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James Goodwin | December 21, 2020
In my last post, I began counting down the top ten most significant developments affecting regulatory policy and public protections from the past year. This post completes the task.
Joel A. Mintz, Victor Flatt | December 18, 2020
President-elect Joe Biden is set to name Michael Regan to lead the U.S. Environmental Protection Agency (EPA). Regan is currently the secretary of the North Carolina Department of Environmental Quality, and his past experience includes earlier stints at EPA and the Environmental Defense Fund. He would be the first Black man to serve as EPA administrator.
Robert L. Glicksman | December 17, 2020
President-elect Joe Biden tapped Deb Haaland to head up the U.S. Department of the Interior, which oversees our nation's public lands, wildlife conservation, and key aspects of energy development. Currently a House representative from New Mexico, Haaland has led the national parks, forests, and public lands subcommittee on the House Natural Resources Committee. She would be the first Native American to lead the department.
Hannah Wiseman | December 17, 2020
President-elect Joe Biden is poised to name Jennifer Granholm to lead the U.S. Department of Energy, which oversees key energy efficiency standards, research, and development. Granholm is a former two-term governor of Michigan and a champion of using a clean energy transition to spur economic growth.
Robert Verchick | December 17, 2020
President-elect Joe Biden is set to name Brenda Mallory to lead the Council on Environmental Quality (CEQ), the White House office that coordinates environmental policy across federal agencies. Mallory has more than three decades of environmental law and policy experience, served as CEQ general counsel under President Obama, and is currently director of regulatory policy at the Southern Environmental Law Center. Here are four things Mallory and CEQ could do right away to coordinate environmental policy across federal agencies and repair an office Donald Trump badly damaged.
Daniel Farber | December 15, 2020
Donald Trump prided himself on his contempt for established norms of presidential action. Whole books have been written about how to restore those norms. Something similar also happened deeper down in the government, out in the agencies like the U.S. Environmental Protection Agency (EPA) that do the actual work of governance. Trump appointees have corrupted agencies and trashed the norms that support agency integrity. It will take hard work to undo the harm. White House leadership is important, but success will require dedicated effort by the agency heads appointed by Biden.
Scott Stern | December 14, 2020
In the midst of a global pandemic and increasingly desperate attempts by the Trump administration to subvert the results of the 2020 election, it would be easy to miss a slew of recent news stories on individuals the media has termed "climate refugees." These are people who have been displaced due to catastrophic climate change, or who will be forced to flee as their homes become too hot, too cold, or too dry, or if they become regular targets of massive storms or end up underwater. As many of these stories have highlighted, among those most at risk are the Indigenous peoples of the United States. Yet, there is a potential path out of climate-induced devastation.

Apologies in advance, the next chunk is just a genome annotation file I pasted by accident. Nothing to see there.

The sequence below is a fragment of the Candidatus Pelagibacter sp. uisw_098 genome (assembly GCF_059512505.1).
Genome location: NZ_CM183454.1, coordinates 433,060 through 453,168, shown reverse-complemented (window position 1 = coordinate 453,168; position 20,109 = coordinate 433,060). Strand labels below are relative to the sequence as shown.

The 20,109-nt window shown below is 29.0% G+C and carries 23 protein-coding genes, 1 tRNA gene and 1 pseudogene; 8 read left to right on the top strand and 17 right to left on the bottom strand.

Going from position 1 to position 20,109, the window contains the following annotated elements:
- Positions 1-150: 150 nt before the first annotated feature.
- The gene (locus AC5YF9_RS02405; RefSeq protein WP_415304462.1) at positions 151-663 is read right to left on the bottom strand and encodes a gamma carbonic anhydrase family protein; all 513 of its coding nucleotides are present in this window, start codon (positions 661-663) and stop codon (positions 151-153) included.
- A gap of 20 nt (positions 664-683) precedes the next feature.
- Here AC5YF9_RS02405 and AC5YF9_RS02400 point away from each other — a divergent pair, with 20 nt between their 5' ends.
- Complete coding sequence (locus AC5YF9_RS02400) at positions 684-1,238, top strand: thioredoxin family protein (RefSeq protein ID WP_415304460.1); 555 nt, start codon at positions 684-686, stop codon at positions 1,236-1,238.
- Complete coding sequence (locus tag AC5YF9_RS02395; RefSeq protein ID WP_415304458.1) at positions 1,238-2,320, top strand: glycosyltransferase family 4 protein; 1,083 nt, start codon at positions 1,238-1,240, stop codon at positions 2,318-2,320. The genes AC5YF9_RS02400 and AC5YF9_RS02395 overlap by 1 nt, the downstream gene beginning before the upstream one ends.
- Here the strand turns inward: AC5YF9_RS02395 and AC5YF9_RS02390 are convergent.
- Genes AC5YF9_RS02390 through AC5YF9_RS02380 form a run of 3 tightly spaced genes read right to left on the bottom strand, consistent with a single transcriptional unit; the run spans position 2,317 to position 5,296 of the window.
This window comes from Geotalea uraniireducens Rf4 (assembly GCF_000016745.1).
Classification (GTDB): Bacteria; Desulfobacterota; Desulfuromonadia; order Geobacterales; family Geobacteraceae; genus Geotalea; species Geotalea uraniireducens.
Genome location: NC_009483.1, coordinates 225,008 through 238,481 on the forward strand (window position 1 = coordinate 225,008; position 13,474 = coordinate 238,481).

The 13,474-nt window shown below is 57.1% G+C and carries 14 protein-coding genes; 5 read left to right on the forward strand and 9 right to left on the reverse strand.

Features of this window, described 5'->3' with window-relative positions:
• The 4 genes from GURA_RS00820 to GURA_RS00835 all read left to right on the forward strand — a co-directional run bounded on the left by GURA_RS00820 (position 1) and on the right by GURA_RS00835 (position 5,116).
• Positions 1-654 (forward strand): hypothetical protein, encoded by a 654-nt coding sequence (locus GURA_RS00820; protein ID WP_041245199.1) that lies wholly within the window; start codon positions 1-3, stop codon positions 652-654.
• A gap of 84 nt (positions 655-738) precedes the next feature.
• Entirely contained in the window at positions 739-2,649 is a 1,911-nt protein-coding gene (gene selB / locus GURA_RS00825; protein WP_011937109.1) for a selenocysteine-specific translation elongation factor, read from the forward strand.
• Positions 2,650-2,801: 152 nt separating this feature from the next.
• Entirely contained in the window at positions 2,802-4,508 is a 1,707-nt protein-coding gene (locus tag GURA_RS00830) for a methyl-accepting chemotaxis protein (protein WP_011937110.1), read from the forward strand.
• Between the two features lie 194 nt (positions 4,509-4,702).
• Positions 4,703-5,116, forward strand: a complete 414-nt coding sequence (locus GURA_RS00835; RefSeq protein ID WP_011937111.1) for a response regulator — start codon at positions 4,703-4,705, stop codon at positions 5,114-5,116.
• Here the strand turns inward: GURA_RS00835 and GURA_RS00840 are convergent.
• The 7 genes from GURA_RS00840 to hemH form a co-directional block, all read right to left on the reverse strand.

Daniel Farber | December 11, 2020
A recent Ninth Circuit ruling overturned approval of offshore drilling in the Arctic. The ruling may directly impact the Trump administration's plans for oil leasing in the Arctic National Wildlife Refuge (ANWR). By requiring agencies to consider emissions when fossil fuels are ultimately burned, the Court of Appeals' decision may also change the way agencies consider other fossil fuel projects, such as gas pipelines.
Katlyn Schmitt | December 10, 2020
Ever since the U.S. Environmental Protection Agency (EPA) issued a dangerous (and now-rescinded) policy relaxing enforcement of environmental protections in March, the Center for Progressive Reform has watchdogged responses from state environmental agencies in three states in the Chesapeake Bay Region — Maryland, Virginia, and Pennsylvania. While the EPA essentially gave companies a free pass to hide pollution violations during the pandemic, most states set up processes to handle COVID-19-related noncompliance. Environmental agencies in the three states we monitored received dozens of waiver requests related to water, land, and air quality protections, pollution controls, sampling and monitoring, inspections, and critical infrastructure deadlines. A majority of these requests were related to the pandemic. But others, such as those seeking to delay important deadlines for construction projects, were not. This suggests that some polluters are using COVID-19 as an excuse to subvert or delay deadlines that prevent further air or water pollution.